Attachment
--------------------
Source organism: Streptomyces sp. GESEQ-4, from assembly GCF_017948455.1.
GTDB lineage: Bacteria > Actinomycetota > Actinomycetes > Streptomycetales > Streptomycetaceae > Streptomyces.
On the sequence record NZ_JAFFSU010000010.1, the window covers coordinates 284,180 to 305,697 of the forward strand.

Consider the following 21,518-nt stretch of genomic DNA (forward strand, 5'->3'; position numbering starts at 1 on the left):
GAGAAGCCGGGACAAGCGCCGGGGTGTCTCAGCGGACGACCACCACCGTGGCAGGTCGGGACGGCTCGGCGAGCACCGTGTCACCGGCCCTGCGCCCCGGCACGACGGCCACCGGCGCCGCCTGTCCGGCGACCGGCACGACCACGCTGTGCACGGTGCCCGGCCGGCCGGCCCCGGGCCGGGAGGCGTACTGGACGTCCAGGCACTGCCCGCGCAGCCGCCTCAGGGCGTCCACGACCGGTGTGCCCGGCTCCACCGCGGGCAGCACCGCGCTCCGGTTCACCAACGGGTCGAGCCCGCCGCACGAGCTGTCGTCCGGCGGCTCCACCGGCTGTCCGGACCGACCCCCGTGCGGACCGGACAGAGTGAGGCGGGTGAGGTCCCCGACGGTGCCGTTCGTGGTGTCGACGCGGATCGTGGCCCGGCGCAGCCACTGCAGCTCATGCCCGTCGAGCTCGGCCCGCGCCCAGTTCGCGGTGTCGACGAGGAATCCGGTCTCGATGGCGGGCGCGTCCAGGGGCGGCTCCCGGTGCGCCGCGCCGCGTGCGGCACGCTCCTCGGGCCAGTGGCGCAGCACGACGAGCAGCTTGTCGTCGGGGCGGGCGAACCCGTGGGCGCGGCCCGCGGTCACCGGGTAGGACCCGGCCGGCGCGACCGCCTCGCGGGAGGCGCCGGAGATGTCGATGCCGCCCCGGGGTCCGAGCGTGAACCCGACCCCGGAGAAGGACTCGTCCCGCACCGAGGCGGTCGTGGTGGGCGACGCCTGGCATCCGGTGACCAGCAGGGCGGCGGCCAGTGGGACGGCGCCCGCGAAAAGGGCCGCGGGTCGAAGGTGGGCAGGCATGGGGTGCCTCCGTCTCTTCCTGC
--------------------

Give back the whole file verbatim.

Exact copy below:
Source organism: Streptomyces sp. GESEQ-4, from assembly GCF_017948455.1.
GTDB lineage: Bacteria > Actinomycetota > Actinomycetes > Streptomycetales > Streptomycetaceae > Streptomyces.
On the sequence record NZ_JAFFSU010000010.1, the window covers coordinates 284,180 to 305,697 of the forward strand.

Consider the following 21,518-nt stretch of genomic DNA (forward strand, 5'->3'; position numbering starts at 1 on the left):
GAGAAGCCGGGACAAGCGCCGGGGTGTCTCAGCGGACGACCACCACCGTGGCAGGTCGGGACGGCTCGGCGAGCACCGTGTCACCGGCCCTGCGCCCCGGCACGACGGCCACCGGCGCCGCCTGTCCGGCGACCGGCACGACCACGCTGTGCACGGTGCCCGGCCGGCCGGCCCCGGGCCGGGAGGCGTACTGGACGTCCAGGCACTGCCCGCGCAGCCGCCTCAGGGCGTCCACGACCGGTGTGCCCGGCTCCACCGCGGGCAGCACCGCGCTCCGGTTCACCAACGGGTCGAGCCCGCCGCACGAGCTGTCGTCCGGCGGCTCCACCGGCTGTCCGGACCGACCCCCGTGCGGACCGGACAGAGTGAGGCGGGTGAGGTCCCCGACGGTGCCGTTCGTGGTGTCGACGCGGATCGTGGCCCGGCGCAGCCACTGCAGCTCATGCCCGTCGAGCTCGGCCCGCGCCCAGTTCGCGGTGTCGACGAGGAATCCGGTCTCGATGGCGGGCGCGTCCAGGGGCGGCTCCCGGTGCGCCGCGCCGCGTGCGGCACGCTCCTCGGGCCAGTGGCGCAGCACGACGAGCAGCTTGTCGTCGGGGCGGGCGAACCCGTGGGCGCGGCCCGCGGTCACCGGGTAGGACCCGGCCGGCGCGACCGCCTCGCGGGAGGCGCCGGAGATGTCGATGCCGCCCCGGGGTCCGAGCGTGAACCCGACCCCGGAGAAGGACTCGTCCCGCACCGAGGCGGTCGTGGTGGGCGACGCCTGGCATCCGGTGACCAGCAGGGCGGCGGCCAGTGGGACGGCGCCCGCGAAAAGGGCCGCGGGTCGAAGGTGGGCAGGCATGGGGTGCCTCCGTCTCTTCCTGC